A few weeks ago, I lost my passport. In the past month, I’ve somehow managed to lose my passport, bank card, phone (although I found that again) and phone charger. All at different times. Only me. (It’s like I’m still a silly fourteen year old drunk girl who loses everything). While this is clearly not the end of the world, it is a huge inconvenience, and really, just a bit of an effort – especially my passport.
I’ve been to the police station and embassy to report it lost and apply for a new one. This meant I needed a day off work (I’m only half complaining about that) and a trip back to Bangkok. And a small fortune (to me). This is not good for my already tight budget.
Even if it wasn’t such an enormous kerfuffle to get a new passport, it would still be the object I’m the most upset about losing. The others don’t matter, but my passport was not just a thing.
To be honest, it was running out of pages anyway, so it wouldn’t have been too long before I needed to shell out for a new one, but it’s the memories my passport holds that I am sad to lose. Of course, my actual memories and the photos of the places I’ve been are much more exciting, but I liked my passport for more than just bragging rights.
Quite often I’d pick up my passport and flick through the pages, reading the stamps and visas, seeing the exact dates I arrived and left where. I’ve had my passport a while, and worked in three different countries with it, so it was full of more than just stamps, and it would be a lie to say that I wasn’t quite proud of it. The stamps reminded me of the airports, the conversations with the immigration staff, the excitement of the impending journey. The visas reminded me of waiting in queues silently, of friends I’ve made at embassies, being told off for talking while waiting to get my passport back, the rush, stress and money problems I’ve encountered with almost all of them and how worth it is always turned out to be, and mostly, the fear and uncertainty felt before a much bigger adventure began.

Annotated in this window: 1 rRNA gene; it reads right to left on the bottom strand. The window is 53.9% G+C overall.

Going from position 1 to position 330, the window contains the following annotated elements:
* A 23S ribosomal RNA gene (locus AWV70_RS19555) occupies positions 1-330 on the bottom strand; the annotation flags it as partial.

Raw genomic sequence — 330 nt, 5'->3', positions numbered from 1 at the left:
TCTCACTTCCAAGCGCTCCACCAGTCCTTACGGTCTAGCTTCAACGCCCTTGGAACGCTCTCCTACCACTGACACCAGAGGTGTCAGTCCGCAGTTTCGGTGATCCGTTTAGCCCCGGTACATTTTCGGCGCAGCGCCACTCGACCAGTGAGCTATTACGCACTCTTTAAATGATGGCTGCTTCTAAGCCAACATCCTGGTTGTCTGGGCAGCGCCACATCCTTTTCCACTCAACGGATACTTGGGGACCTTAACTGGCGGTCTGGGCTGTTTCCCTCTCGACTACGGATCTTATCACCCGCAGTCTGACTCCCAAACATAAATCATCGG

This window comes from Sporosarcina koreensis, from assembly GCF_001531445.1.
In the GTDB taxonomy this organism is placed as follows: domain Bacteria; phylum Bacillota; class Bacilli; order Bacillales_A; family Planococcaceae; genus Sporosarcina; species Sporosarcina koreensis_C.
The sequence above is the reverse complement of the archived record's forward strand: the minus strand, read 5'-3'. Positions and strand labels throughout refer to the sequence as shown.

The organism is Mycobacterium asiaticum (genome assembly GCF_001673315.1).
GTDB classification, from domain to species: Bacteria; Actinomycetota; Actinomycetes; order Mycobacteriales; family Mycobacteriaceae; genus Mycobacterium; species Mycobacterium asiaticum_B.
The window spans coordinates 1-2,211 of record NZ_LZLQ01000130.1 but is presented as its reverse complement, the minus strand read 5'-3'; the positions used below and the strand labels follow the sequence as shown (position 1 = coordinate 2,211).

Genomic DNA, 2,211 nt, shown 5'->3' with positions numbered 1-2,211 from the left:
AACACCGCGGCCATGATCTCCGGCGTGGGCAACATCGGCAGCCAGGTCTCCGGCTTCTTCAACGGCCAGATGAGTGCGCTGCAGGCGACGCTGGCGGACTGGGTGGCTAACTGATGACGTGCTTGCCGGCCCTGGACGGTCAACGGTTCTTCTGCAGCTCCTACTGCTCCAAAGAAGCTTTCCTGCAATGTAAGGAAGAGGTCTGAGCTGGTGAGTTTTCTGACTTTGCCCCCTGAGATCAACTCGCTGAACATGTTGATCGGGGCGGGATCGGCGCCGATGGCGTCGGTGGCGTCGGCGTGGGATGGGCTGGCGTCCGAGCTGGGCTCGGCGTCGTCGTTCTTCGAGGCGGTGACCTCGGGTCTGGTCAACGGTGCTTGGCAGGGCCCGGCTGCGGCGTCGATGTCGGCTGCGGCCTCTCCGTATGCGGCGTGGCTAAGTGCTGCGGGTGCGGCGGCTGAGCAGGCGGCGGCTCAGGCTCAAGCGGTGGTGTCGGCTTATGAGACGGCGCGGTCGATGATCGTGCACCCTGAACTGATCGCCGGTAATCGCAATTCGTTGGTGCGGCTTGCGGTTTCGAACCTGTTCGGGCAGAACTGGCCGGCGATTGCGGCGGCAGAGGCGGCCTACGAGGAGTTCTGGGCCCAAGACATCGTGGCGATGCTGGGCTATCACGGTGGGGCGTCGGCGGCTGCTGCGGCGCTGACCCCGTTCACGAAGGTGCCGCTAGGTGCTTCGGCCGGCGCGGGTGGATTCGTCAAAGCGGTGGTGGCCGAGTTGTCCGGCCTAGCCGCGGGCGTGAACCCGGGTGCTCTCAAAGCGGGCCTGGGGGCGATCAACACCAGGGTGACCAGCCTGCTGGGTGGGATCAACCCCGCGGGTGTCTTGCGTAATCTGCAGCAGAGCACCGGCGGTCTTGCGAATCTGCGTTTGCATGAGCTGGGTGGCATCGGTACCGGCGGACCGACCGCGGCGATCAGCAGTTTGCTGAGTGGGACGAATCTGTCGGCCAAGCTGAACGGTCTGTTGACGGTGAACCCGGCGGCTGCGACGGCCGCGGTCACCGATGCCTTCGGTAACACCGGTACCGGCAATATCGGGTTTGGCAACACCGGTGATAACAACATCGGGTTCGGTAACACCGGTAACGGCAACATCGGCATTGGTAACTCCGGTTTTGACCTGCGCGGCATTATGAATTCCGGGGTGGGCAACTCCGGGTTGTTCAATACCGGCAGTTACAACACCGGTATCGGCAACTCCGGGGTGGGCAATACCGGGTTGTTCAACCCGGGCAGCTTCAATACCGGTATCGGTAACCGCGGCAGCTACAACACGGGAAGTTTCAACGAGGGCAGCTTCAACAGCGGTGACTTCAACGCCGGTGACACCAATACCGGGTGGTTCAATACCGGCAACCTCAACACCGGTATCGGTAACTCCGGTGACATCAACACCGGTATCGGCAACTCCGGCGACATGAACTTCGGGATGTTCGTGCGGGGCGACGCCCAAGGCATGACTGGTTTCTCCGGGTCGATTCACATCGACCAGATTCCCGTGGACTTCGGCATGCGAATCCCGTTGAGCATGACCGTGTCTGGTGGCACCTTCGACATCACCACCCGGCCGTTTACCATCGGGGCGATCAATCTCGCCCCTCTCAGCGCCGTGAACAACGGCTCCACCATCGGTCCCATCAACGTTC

I also feel strangely claustrophobic without it. I had no plans and wouldn’t have made any to leave Thailand within the next month – I am working – but I feel strangely trapped without it. The freedom our passports provide us with is unrivalled. We’re so lucky, as holders of a British passport, that we have these rights. Now I’m without it, though, I feel as though I can not do anything at all. I can’t suddenly decide I want to go to a festival in a neighbouring country, can’t apply for a driving licence here, can’t cross over the border to see a market, can’t hop on a plane to the other side of the world. God knows, I really don’t want to, but I can’t even decided I want to give up and fly home.
So, it was on my bucket list to run out of pages before my passport expired, and I think I would have done it with this one. Never mind, though, it just means I’ll have to travel a lot in the next eleven years, something I am sure I really don’t need an excuse for and can’t complain about at all. With my little travel book all gone,I now feel doubly enthusiastic about my future travels, truly motivated to make this passport one to be even more proud of. It’s almost like a clean slate of travelling.